Written by Anthony Demangone
In the quest to innovate and improve, never forget to answer an important question.
What problem are you trying to fix?
Until you know that, I'd tap the breaks. This comes from an article (HBR.org) by Greg Satell.
How well is the problem defined? When Steve Jobs, who was a master at defining a clear product vision, set out to build the iPod, he framed the problem as "1,000 songs in my pocket." That simple phrase defined not only the technical specifications, but the overall approach. Unfortunately, some problems, like how to create a viable alternative to fossil fuels, aren't so easy to delineate. So your innovation strategy will have to adapt significantly depending on how well the problem can be framed.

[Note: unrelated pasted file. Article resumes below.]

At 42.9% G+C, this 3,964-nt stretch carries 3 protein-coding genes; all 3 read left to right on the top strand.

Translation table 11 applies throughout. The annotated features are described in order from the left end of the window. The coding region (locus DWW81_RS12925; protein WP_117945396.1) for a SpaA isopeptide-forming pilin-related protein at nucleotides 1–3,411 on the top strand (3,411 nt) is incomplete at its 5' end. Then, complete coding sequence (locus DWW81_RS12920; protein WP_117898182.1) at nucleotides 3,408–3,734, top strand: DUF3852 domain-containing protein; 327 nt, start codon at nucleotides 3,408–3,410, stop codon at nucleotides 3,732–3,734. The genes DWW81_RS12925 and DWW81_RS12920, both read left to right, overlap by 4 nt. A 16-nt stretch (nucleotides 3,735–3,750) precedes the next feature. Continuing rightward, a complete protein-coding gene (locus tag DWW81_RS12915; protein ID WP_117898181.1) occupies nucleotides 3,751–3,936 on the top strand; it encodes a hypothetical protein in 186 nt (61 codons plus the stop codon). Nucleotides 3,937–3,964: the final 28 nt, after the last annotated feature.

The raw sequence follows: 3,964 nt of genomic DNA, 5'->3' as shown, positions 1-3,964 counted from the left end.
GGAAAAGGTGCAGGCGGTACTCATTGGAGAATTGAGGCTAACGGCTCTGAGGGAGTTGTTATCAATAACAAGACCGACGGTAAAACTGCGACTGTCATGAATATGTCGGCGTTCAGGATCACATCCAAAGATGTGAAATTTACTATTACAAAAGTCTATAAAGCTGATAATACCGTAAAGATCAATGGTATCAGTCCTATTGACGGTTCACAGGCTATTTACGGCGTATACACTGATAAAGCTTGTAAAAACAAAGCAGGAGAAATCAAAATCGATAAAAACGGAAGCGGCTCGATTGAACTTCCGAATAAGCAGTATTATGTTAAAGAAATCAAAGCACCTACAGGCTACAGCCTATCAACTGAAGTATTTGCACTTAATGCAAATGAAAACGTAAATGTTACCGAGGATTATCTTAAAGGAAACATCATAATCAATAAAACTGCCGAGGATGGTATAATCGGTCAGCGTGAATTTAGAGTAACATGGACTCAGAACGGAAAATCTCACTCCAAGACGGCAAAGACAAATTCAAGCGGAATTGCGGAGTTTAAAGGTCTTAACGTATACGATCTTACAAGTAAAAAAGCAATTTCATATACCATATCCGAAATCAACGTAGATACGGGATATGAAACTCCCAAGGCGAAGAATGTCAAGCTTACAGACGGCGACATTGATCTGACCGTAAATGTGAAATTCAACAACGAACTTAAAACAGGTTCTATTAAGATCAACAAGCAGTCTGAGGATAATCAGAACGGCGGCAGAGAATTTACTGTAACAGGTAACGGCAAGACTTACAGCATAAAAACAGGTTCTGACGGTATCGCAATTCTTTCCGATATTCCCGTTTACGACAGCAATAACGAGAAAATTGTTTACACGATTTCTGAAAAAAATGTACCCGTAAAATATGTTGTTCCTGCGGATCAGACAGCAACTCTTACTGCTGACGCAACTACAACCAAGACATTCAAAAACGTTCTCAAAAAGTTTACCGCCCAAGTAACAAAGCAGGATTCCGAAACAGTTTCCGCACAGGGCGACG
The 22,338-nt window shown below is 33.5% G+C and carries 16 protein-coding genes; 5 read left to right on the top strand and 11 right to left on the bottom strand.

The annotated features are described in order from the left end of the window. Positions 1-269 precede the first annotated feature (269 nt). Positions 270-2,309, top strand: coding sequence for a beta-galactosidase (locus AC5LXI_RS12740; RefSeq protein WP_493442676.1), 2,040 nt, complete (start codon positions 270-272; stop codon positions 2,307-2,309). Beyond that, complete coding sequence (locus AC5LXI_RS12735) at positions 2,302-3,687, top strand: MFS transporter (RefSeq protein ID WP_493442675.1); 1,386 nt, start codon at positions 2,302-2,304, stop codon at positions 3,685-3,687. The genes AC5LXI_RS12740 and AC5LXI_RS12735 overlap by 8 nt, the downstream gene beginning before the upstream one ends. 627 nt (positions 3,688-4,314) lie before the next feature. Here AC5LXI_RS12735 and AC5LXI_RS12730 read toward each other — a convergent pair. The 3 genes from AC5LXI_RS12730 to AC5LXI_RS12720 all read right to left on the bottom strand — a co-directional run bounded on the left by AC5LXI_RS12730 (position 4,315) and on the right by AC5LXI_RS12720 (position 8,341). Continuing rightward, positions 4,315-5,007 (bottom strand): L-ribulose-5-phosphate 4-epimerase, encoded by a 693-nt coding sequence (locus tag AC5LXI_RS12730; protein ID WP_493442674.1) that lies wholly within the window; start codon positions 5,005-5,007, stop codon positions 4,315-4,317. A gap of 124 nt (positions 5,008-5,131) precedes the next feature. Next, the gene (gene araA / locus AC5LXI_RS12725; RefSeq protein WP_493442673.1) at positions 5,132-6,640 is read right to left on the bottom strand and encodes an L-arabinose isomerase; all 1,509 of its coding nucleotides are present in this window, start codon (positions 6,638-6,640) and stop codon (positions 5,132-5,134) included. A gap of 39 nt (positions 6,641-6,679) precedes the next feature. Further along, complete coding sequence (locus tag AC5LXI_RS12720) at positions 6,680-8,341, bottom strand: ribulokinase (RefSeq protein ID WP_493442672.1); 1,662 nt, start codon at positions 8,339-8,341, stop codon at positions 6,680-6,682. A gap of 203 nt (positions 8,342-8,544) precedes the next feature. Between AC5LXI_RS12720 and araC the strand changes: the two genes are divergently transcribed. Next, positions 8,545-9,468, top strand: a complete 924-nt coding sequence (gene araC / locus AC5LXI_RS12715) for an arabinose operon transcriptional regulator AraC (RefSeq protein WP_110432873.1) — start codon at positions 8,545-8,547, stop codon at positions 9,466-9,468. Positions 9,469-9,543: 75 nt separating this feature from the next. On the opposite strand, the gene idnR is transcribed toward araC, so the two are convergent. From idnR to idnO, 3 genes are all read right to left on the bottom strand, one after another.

So when your team presents you with a plan to overhaul something, use that magic, focusing question.
What problem are we trying to fix?
NAFCU members, please consider signing up for NAFCU's new newsletter. The Beltway Buzz provides an inside look at the latest in credit union legislation. Written by my colleague, NAFCU’s Vice President of Legislative Affairs Brad Thaler, you’ll get the insider's view of Washington. To top it off, Brad is a wonderful writer, great dad, excellent colleague, and a terrible college football fan.
Speaking of problems (or preventing them)...men, there's still time to act! Happy Valentine's Day, everyone. Especially to one specific someone.